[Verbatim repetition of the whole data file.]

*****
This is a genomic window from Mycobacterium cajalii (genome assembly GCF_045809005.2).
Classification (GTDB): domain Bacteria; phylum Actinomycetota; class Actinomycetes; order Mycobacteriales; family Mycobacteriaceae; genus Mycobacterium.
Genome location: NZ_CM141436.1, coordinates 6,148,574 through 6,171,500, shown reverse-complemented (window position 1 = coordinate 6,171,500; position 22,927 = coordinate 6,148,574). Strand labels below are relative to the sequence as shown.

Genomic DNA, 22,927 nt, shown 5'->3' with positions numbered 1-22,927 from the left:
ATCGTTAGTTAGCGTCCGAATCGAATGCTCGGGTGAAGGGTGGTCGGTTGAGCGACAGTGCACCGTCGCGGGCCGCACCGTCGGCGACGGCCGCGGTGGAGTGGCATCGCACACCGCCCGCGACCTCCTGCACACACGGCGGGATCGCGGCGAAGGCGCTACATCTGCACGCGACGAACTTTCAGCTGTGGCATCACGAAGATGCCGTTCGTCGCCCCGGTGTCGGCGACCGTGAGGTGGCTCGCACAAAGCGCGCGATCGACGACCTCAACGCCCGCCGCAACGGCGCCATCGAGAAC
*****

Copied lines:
This is a genomic window from Mycobacterium cajalii (genome assembly GCF_045809005.2).
Classification (GTDB): domain Bacteria; phylum Actinomycetota; class Actinomycetes; order Mycobacteriales; family Mycobacteriaceae; genus Mycobacterium.
Genome location: NZ_CM141436.1, coordinates 6,148,574 through 6,171,500, shown reverse-complemented (window position 1 = coordinate 6,171,500; position 22,927 = coordinate 6,148,574). Strand labels below are relative to the sequence as shown.

Genomic DNA, 22,927 nt, shown 5'->3' with positions numbered 1-22,927 from the left:
ATCGTTAGTTAGCGTCCGAATCGAATGCTCGGGTGAAGGGTGGTCGGTTGAGCGACAGTGCACCGTCGCGGGCCGCACCGTCGGCGACGGCCGCGGTGGAGTGGCATCGCACACCGCCCGCGACCTCCTGCACACACGGCGGGATCGCGGCGAAGGCGCTACATCTGCACGCGACGAACTTTCAGCTGTGGCATCACGAAGATGCCGTTCGTCGCCCCGGTGTCGGCGACCGTGAGGTGGCTCGCACAAAGCGCGCGATCGACGACCTCAACGCCCGCCGCAACGGCGCCATCGAGAAC